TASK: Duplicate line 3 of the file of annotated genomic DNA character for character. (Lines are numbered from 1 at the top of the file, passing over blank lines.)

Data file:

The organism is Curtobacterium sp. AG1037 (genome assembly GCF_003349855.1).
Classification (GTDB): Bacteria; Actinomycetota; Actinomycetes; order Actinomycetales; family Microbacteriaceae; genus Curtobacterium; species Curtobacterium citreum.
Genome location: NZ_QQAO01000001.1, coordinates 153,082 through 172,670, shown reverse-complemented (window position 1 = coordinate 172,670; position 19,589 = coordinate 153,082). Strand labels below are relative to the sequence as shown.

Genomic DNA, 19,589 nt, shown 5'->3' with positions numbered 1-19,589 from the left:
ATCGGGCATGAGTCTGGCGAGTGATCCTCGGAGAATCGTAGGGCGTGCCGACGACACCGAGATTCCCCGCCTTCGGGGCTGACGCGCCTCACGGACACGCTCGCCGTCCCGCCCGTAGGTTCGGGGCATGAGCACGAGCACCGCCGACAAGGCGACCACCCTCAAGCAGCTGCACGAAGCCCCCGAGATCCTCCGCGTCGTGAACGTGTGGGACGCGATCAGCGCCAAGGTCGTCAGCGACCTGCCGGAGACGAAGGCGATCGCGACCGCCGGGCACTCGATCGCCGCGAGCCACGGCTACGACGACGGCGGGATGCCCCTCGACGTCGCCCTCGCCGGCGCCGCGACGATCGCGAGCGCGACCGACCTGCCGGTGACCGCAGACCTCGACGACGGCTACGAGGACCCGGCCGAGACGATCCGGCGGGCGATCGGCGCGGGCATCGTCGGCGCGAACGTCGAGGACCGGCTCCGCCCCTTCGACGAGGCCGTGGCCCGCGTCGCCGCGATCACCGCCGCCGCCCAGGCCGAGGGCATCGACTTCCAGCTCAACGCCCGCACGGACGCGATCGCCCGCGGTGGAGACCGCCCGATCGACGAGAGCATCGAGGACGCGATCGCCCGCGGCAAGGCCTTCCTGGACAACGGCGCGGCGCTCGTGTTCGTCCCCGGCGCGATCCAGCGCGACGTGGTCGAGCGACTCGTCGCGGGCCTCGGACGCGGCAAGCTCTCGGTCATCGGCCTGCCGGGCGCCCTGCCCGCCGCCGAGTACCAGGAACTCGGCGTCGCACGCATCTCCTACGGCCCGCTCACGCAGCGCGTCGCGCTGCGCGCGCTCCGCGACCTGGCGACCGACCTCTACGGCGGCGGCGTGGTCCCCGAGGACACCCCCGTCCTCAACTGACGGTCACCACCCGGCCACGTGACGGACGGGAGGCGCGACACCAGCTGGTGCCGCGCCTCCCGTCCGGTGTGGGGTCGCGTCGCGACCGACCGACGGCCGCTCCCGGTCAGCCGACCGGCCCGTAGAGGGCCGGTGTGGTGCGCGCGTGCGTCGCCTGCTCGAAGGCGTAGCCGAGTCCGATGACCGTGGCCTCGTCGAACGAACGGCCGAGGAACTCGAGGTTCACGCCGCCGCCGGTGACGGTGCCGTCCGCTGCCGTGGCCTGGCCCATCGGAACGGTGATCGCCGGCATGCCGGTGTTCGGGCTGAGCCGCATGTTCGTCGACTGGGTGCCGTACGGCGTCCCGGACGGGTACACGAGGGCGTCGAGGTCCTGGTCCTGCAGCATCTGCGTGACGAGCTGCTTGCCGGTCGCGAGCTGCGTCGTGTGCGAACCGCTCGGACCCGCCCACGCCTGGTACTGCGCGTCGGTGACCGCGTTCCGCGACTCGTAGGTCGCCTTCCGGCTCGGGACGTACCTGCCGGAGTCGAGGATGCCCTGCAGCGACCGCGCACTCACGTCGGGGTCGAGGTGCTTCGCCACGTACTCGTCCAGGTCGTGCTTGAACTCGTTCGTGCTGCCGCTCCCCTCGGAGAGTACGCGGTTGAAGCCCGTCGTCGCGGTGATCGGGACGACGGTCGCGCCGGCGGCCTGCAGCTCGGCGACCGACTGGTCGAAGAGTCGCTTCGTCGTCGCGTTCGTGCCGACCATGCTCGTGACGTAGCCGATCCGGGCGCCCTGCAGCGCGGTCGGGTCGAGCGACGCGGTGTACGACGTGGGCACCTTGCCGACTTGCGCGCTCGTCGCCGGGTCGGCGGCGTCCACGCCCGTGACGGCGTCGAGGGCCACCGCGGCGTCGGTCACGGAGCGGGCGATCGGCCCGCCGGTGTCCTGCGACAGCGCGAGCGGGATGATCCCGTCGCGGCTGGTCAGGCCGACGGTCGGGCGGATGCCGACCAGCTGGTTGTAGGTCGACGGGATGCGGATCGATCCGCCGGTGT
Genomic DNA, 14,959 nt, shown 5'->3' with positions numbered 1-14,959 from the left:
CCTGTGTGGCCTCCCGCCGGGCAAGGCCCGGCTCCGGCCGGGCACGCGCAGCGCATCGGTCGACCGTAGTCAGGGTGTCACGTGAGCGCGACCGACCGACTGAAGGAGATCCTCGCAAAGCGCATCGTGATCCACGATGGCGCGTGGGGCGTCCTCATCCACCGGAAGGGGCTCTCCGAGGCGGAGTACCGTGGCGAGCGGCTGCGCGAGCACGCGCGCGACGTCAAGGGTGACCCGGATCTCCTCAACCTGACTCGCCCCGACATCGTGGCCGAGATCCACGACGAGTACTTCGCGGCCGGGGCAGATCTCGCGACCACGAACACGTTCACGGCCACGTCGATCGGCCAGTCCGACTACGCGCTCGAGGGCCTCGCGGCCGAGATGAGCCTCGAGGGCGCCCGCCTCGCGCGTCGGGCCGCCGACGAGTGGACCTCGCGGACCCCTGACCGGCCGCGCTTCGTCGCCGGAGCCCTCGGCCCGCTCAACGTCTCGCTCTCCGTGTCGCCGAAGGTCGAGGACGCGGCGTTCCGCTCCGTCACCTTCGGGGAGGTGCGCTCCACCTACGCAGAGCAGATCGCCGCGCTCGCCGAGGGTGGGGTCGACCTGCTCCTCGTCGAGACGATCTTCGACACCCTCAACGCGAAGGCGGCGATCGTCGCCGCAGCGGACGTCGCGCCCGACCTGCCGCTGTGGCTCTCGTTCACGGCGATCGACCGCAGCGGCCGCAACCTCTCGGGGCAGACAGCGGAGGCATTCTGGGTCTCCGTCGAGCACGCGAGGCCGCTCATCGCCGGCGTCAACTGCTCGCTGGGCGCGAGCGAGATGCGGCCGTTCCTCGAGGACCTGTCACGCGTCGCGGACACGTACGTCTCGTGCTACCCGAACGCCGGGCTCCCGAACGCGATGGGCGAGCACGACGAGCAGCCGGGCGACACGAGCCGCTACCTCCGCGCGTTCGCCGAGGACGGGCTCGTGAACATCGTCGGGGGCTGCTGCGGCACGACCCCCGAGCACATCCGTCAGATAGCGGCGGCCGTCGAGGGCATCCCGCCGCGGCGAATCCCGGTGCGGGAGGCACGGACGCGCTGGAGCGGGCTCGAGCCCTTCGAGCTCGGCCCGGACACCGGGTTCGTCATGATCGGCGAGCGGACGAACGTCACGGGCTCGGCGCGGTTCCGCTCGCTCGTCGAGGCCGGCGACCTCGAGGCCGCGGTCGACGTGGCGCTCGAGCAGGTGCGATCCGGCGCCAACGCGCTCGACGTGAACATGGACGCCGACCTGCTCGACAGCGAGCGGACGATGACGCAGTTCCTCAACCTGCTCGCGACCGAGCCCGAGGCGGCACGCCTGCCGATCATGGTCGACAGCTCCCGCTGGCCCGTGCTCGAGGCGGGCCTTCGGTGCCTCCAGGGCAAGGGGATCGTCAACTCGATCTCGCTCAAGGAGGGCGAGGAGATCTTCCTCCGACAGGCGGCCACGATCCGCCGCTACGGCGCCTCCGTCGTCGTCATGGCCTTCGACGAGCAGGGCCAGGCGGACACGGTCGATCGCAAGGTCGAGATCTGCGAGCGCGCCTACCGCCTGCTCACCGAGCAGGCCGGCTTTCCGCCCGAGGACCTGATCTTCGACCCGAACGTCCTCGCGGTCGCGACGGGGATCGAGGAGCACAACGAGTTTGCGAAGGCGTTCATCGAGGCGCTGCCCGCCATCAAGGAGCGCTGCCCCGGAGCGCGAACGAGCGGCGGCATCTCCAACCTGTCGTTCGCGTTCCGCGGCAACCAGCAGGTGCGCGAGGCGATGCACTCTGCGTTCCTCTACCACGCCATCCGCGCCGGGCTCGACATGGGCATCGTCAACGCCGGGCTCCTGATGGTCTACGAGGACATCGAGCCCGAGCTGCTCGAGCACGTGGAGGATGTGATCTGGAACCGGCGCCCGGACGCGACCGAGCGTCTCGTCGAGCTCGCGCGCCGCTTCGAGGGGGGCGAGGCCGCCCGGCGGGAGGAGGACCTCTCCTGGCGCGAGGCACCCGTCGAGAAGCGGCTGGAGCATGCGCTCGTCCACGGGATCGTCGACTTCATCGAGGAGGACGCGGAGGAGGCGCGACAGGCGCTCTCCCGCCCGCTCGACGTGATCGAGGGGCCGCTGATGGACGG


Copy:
Genome location: NZ_QQAO01000001.1, coordinates 153,082 through 172,670, shown reverse-complemented (window position 1 = coordinate 172,670; position 19,589 = coordinate 153,082). Strand labels below are relative to the sequence as shown.